Using social‐network research to improve outcomes in natural resource management

Julie E. Groce, Megan A. Farrelly, Bradley S. Jorgensen, Carly N. Cook

Research output: Contribution to journalArticleResearchpeer-review

7 Citations (Scopus)

Abstract

The conservation and management of natural resources operates within social‐ecological systems, in which resource users are embedded in social and environmental contexts that influence their management decisions. Characterizing social networks of resource users has received growing interest as an approach for understanding social influences on decision‐making, and social network analysis (SNA) has emerged as a useful technique to explore these relationships. In this review, we synthesize how SNA has been used in studies of natural resource management. To present our findings, we developed a theory of change which outlines the influence between social networks and social processes (e.g., interactions between individuals), which in turn influence social outcomes (e.g., decisions or actions) that impact environmental outcomes (e.g., improved condition). Our review of 85 studies demonstrate frequent use of descriptive methods to characterize social processes, yet few studies considered social outcomes or examined network structure relative to environmental outcomes. Only 4 studies assessed network interventions intended to impact relevant processes or outcomes. The heterogeneity in case studies, methods, and analyses preclude general lessons. Thus, we offer a typology of appropriate measures for each stage of our theory of change, to structure and progress our learning about the role of social networks in achieving environmental outcomes. In addition, we suggest shifts in research foci towards intervention studies, to aid in understanding causality and inform the design of conservation initiatives. We also identify the need for developing clearer justification and guidance around the proliferation of network measures. The use of SNA in natural resource management is expanding rapidly, thus now is the ideal time for the conservation community to build a more rigorous evidence base to demonstrate the extent to which social networks can play a role in achieving desired social and environmental outcomes.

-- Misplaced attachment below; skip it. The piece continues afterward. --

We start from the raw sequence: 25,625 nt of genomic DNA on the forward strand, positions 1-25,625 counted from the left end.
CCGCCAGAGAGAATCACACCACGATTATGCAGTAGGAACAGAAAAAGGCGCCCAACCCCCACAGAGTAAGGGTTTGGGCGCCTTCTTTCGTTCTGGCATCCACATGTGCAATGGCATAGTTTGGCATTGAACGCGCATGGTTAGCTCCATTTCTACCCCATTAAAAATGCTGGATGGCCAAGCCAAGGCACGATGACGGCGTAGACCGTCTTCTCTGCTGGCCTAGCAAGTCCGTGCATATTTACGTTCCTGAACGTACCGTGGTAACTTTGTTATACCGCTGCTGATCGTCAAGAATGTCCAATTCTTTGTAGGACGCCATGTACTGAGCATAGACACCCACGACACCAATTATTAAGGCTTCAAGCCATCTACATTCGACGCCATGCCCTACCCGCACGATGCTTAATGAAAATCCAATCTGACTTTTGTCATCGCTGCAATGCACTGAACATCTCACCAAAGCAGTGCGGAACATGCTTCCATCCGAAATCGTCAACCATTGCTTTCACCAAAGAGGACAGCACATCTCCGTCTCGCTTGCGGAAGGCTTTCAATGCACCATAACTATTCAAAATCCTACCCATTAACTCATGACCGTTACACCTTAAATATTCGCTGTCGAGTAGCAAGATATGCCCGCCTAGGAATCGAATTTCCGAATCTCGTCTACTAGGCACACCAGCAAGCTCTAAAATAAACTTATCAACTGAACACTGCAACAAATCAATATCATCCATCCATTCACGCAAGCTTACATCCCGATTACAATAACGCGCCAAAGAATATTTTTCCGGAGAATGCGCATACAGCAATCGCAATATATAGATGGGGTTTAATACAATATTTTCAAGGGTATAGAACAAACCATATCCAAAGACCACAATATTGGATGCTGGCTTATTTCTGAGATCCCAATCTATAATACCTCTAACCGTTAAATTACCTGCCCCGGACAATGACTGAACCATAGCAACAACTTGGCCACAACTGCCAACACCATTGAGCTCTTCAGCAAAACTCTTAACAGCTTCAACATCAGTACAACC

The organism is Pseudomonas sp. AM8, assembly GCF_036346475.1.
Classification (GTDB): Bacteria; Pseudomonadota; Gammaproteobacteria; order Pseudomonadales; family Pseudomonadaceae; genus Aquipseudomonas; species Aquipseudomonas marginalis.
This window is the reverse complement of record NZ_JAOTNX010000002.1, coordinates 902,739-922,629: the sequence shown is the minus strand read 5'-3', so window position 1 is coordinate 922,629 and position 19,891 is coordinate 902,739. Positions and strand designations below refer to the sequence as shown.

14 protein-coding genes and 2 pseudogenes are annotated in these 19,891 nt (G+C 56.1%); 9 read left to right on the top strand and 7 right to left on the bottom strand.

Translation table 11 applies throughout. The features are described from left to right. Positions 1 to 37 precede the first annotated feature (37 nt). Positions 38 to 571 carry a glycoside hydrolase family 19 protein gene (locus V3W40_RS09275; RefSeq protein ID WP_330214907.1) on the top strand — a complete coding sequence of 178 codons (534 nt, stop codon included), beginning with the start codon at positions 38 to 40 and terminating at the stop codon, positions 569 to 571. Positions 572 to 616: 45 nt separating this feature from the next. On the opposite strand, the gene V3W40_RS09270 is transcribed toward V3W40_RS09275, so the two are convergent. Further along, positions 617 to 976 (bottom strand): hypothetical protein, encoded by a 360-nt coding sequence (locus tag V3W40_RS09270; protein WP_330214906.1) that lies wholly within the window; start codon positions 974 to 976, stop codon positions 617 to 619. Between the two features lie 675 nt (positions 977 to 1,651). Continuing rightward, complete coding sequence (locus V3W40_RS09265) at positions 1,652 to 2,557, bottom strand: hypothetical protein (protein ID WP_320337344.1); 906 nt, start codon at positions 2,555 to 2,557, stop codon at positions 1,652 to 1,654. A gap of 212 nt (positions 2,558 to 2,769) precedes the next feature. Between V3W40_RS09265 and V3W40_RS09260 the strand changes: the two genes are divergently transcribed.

Original languageEnglish
Pages (from-to)53-65
Number of pages13
JournalConservation Biology
Volume33
Issue number1
DOIs
Publication statusPublished - 2019

Keywords

  • environmental outcome
  • biodiversity conservation
  • intervention
  • social network analysis
  • network metrics
  • social process
  • theory of change
  • social outcome

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